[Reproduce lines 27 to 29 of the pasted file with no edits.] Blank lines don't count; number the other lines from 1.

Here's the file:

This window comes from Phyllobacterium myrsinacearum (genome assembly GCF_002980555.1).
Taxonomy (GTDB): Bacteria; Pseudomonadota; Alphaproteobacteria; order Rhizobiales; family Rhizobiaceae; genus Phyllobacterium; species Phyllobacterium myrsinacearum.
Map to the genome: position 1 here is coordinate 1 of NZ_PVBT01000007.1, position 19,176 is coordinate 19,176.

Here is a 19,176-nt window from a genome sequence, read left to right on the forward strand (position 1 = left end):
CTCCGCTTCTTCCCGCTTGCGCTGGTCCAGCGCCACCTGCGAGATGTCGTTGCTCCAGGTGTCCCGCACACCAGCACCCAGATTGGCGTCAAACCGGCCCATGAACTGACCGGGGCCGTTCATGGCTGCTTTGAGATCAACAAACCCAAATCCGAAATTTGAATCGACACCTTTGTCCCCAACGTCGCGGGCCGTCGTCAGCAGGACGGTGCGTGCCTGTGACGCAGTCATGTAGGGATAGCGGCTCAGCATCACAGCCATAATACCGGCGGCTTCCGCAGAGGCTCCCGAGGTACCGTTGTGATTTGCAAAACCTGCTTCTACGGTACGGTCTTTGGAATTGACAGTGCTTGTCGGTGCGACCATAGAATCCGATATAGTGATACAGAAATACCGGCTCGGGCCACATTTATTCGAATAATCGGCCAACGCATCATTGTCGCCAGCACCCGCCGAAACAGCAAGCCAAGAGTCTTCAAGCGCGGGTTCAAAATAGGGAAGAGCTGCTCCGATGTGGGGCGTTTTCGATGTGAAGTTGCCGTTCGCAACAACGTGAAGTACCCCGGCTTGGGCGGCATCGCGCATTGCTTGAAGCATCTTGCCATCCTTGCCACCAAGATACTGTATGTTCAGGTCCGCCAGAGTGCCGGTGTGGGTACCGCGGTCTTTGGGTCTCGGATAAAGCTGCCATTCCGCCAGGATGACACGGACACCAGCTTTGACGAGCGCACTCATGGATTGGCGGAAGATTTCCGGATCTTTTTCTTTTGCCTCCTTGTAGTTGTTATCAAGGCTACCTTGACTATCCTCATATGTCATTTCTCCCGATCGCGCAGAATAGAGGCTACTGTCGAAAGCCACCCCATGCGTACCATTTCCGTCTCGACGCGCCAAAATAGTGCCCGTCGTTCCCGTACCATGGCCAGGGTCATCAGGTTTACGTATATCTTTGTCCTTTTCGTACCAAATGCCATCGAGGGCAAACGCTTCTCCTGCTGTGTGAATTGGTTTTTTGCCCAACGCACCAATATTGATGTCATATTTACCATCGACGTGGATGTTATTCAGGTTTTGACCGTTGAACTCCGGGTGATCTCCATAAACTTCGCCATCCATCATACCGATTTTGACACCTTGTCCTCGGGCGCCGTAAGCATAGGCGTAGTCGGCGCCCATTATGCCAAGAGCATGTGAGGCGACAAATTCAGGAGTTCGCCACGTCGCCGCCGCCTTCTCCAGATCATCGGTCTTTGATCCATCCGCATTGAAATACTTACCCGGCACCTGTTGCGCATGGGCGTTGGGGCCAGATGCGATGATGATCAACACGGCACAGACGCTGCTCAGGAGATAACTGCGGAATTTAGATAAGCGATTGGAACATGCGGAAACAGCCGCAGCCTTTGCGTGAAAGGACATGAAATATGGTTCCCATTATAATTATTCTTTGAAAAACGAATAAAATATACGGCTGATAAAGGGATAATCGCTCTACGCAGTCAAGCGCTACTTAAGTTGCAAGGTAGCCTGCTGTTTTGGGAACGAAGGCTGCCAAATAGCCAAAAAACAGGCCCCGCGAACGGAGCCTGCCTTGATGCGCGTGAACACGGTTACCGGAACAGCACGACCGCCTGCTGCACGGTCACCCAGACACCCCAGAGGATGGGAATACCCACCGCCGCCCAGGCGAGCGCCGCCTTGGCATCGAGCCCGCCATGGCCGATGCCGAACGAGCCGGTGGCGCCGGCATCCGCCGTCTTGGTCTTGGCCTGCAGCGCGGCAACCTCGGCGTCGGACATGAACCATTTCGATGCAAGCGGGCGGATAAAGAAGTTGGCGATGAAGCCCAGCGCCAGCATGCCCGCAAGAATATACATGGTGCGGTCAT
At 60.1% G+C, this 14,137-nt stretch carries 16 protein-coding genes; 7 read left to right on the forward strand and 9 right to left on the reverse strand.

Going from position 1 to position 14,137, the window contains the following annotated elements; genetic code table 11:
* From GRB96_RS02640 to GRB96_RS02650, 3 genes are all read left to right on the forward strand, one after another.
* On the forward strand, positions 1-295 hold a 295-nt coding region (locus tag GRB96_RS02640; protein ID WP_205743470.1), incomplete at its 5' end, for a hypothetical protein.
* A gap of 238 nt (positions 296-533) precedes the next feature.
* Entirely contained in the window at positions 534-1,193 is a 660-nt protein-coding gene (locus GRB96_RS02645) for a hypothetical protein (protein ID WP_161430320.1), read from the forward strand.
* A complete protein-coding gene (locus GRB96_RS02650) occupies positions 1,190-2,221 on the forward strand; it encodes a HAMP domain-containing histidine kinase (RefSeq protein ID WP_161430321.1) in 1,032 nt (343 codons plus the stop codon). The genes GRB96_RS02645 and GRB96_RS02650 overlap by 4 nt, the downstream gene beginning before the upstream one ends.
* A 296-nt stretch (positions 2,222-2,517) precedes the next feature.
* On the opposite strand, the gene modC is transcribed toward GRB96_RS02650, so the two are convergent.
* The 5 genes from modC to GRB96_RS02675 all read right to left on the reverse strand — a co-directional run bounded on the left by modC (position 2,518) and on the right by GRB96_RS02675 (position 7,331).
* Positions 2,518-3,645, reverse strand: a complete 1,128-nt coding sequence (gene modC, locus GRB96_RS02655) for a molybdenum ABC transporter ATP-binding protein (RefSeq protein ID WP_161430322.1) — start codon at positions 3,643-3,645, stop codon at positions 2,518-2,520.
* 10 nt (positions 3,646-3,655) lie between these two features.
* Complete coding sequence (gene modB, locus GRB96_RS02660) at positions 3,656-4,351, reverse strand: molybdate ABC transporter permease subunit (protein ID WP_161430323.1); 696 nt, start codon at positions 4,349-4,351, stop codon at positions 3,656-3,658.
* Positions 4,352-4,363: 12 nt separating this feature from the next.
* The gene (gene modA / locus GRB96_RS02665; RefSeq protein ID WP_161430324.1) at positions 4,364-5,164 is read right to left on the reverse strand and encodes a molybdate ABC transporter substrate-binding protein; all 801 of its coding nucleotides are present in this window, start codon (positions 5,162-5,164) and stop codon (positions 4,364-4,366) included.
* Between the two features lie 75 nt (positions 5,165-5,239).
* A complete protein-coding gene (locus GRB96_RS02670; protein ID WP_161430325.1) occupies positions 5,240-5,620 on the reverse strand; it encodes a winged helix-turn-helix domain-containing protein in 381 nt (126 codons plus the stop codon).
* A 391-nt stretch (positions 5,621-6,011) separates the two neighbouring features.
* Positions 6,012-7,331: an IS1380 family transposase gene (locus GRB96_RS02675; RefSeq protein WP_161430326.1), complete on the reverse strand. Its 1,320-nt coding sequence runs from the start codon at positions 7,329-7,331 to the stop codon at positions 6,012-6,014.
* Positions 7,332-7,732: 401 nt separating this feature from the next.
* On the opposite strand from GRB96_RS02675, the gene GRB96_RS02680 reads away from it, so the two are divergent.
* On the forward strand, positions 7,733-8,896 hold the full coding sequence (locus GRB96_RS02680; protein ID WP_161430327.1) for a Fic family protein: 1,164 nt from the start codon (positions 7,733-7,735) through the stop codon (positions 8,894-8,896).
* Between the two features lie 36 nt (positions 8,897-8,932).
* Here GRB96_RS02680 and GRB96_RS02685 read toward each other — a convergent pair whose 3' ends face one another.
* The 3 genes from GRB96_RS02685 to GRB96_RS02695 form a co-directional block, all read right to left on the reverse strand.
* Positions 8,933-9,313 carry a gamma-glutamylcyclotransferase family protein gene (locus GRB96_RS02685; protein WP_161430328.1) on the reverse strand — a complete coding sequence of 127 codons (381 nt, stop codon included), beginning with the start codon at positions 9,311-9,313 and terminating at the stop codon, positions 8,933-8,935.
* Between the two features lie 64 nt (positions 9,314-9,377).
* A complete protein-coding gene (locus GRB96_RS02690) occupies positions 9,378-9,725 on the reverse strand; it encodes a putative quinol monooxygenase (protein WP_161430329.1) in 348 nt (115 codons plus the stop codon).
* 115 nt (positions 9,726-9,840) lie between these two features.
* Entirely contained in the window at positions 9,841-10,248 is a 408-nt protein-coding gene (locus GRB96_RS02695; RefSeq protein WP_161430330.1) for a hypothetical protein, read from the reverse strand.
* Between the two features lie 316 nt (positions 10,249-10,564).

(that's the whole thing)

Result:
* On the forward strand, positions 7,733-8,896 hold the full coding sequence (locus GRB96_RS02680; protein ID WP_161430327.1) for a Fic family protein: 1,164 nt from the start codon (positions 7,733-7,735) through the stop codon (positions 8,894-8,896).
* Between the two features lie 36 nt (positions 8,897-8,932).
* Here GRB96_RS02680 and GRB96_RS02685 read toward each other — a convergent pair whose 3' ends face one another.